NNBV guest column: the state of affairs for federal CBD trademarks | nnbusinessview.com

NNBV guest column: the state of affairs for federal CBD trademarks

Matt Francis

Special to the NNBV

Matt Francis
Courtesy photo

In Nevada, where recreational and medicinal marijuana are legal and available in many different ingestible forms, owners of cannabis and hemp-related trademarks may be able to obtain state trademark registrations to protect their brands.

A Nevada state trademark registration protects a registrant’s trademark rights only within the state of Nevada, and does not afford a registrant with substantially more rights or remedies than what already exists under the common law.

Under the common law, trademark rights are derived from use, and therefore, the general rule is the first party to use a trademark in commerce is the owner of the trademark where the trademark is used in commerce.

Since common law trademark rights are limited to geographic areas where the trademark is being used, trademark owners often seek to obtain federal trademark registrations, which protect a registrant’s trademark rights across the United States, puts the public on constructive notice of the registrant’s rights in the given trademark, cuts off certain common law rights that may exist, and provides a wide array of remedies.

Because marijuana still remains a Schedule 1 drug under the Controlled Substance Act, the United States Patent and Trademark Office (“USPTO”) will not register federal trademark registrations that are used to identify goods containing marijuana.

However, with the passage of the Agricultural Improvement Act of 2018 on Dec. 20, 2018, often referred to as the “2018 Farm Bill,” federal trademark registrations are now available for certain types of hemp products, including certain cannabidiol (“CBD”) products.

CBD products are now extremely popular and available throughout the United States. These goods range in form from hand lotions, to capsulized sleep aids, to gummy bears, and can be purchased through massive retailers like Amazon.

In light of the popularity of CBD products, many trademark applications for CBD products at the USPTO have been filed by individuals and companies that seek to protect their brand and prevent others from using their given name or design.

Under the 2018 Farm Bill, a federal trademark application that identifies certain types of CBD goods that was filed on or after Dec. 20, 2018, in which the goods that are derived from hemp and contain less than 0.3% of federally illegal component tetrahydrocannabinol (“THC”), is a potential candidate for federal registration. However, federal registration is not currently available for all CBD goods that meet these requirements.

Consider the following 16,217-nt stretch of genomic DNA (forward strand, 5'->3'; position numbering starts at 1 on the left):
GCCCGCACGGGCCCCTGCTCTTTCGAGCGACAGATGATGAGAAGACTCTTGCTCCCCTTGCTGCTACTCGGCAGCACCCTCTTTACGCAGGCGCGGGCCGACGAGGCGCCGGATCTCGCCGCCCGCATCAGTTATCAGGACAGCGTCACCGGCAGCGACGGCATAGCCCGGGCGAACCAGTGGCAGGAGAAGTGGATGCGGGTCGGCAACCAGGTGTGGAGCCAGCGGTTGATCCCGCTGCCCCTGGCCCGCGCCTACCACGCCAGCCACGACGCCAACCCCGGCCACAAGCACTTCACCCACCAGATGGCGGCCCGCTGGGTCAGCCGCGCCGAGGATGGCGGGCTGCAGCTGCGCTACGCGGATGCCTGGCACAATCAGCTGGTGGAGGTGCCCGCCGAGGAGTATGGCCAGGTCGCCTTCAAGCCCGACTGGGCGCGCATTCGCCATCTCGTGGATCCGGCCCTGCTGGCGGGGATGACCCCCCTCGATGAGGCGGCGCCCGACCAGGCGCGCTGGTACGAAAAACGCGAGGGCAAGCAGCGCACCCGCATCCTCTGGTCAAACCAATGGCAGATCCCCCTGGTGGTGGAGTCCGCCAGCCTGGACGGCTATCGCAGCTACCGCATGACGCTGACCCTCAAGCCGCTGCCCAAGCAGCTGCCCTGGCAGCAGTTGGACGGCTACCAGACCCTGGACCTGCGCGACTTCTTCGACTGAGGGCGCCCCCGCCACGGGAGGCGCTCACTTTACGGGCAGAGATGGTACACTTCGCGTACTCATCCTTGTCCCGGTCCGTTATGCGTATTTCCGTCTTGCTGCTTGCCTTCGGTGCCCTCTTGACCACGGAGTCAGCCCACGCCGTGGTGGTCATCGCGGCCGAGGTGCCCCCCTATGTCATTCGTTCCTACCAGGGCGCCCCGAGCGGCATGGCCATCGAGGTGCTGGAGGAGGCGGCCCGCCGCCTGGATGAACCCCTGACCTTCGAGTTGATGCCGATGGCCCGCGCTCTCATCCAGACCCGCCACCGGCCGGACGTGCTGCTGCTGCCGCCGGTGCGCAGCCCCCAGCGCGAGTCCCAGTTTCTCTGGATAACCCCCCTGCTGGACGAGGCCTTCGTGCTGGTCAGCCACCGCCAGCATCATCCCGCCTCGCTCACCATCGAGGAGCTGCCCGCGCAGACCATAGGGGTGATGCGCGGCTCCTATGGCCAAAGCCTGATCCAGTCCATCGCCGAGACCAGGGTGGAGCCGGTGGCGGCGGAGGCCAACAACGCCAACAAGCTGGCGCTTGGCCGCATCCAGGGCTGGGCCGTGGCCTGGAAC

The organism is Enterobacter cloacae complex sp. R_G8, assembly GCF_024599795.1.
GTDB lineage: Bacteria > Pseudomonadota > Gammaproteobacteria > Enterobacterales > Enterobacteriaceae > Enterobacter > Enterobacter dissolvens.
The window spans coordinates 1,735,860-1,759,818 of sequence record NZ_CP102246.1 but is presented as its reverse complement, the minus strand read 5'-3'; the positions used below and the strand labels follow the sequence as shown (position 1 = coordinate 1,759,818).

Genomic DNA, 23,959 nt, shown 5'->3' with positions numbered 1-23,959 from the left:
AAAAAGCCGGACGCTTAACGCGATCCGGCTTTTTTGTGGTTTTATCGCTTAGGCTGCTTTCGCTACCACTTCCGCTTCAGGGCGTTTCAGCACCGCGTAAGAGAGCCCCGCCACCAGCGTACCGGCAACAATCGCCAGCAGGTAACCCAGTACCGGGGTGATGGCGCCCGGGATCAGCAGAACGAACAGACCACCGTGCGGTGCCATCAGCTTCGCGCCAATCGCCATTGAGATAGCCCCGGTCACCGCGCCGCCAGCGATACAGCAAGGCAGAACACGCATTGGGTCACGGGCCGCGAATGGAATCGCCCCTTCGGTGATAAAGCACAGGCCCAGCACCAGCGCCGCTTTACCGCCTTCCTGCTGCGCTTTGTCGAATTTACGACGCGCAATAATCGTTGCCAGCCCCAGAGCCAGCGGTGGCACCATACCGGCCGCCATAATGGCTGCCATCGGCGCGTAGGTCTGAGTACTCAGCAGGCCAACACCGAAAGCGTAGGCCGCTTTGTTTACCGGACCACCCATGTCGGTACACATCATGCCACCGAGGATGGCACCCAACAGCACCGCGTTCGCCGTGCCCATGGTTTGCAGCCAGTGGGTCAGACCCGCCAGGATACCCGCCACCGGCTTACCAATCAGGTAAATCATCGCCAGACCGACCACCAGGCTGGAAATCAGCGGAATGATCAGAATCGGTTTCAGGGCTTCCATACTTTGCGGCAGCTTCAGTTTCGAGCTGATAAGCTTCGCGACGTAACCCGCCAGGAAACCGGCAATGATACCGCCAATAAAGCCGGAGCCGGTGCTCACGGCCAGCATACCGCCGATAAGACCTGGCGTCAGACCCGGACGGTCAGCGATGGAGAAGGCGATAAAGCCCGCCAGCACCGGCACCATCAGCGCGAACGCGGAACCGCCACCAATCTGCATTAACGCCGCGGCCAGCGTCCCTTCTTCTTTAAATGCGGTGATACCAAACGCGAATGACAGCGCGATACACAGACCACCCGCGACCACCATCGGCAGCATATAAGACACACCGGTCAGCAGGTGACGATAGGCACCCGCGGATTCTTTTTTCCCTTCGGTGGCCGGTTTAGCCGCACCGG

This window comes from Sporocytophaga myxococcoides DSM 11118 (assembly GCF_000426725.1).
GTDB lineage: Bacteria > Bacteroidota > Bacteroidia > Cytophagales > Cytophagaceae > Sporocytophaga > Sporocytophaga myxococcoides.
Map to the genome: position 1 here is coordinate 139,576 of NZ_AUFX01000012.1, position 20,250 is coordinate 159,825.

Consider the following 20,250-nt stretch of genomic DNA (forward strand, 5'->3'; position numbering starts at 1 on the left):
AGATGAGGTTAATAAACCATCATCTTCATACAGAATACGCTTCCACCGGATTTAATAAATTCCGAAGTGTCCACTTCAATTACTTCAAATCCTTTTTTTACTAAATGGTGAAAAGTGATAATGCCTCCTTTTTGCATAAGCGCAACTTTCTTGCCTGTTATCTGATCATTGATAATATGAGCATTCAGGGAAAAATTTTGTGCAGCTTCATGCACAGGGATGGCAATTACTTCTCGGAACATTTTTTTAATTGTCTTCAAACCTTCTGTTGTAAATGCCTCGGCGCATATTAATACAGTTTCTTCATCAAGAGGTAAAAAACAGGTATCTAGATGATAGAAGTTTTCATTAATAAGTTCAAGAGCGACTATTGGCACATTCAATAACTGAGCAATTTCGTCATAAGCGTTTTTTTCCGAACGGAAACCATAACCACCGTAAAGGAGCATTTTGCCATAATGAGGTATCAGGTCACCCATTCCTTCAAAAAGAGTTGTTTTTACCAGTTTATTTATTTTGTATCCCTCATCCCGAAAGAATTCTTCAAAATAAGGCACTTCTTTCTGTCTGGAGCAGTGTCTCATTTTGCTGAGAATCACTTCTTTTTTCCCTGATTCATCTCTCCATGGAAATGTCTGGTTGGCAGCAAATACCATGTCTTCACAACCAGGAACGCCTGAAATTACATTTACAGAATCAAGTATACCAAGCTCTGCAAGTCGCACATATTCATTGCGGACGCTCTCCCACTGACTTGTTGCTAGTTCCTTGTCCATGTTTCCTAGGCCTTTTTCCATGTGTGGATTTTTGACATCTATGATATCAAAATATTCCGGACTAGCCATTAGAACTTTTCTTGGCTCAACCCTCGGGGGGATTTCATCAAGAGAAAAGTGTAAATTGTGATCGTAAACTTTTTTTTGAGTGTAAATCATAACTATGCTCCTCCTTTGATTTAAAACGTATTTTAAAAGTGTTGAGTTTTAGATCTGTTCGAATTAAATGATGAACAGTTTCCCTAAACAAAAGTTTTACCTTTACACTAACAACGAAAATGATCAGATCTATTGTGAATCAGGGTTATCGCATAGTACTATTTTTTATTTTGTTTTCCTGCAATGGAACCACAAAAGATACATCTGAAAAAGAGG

After the 2018 Farm Bill was signed into law, the commissioner of food and drugs for the United States Food and Drug Administration (“FDA”) issued a statement on the Farm Bill and the FDA’s regulation of products containing cannabis and cannabis-derived compounds. Go to bit.ly/2MwhGEV to read that statement and learn more.

In this statement, Commissioner Dr. Scott Gottlieb, MD, stated that although the 2018 Farm Bill removes hemp as an illegal substance under federal law, the FDA will continue to regulate cannabis products under the Food, Drug, and Cosmetic Act (“FD&C Act”) and Section 351 of the Public Health Service Act.

With regard to CBD and other cannabis and cannabis-derived compounds, the FDA made clear that the addition of CBD to food products and dietary supplements is unlawful under the FD&C Act.

Because of the FDA’s stance, the USPTO will not issue federal registrations for food, beverages or other ingestible CBD goods at this time. With that said, federal registrations may be issued for non-ingestible goods such as hand lotions and non-ingestible oils that contain CBD.

Therefore, the current state of affairs for CBD trademark applications at the federal level is that registrations may issue for CBD goods that are not ingestible (like topical creams) and prohibited by the FDA, but registrations will be refused for marks that identify ingestible goods such as food and beverages even if they contain less than 0.3% THC.

The legal landscape as it pertains to cannabis and hemp has changed greatly over the last several years, and will most likely change again in the near future.

As such, individuals in the cannabis and hemp industry should stay up-to-date on current developments on this emerging area of law and develop strategies to build and protect their trademarks and service marks.

Matt Francis is a shareholder with Brownstein Hyatt Farber Schreck, LLP, working out of the law firm’s Reno offices. Go to http://www.bhfs.com to learn more.


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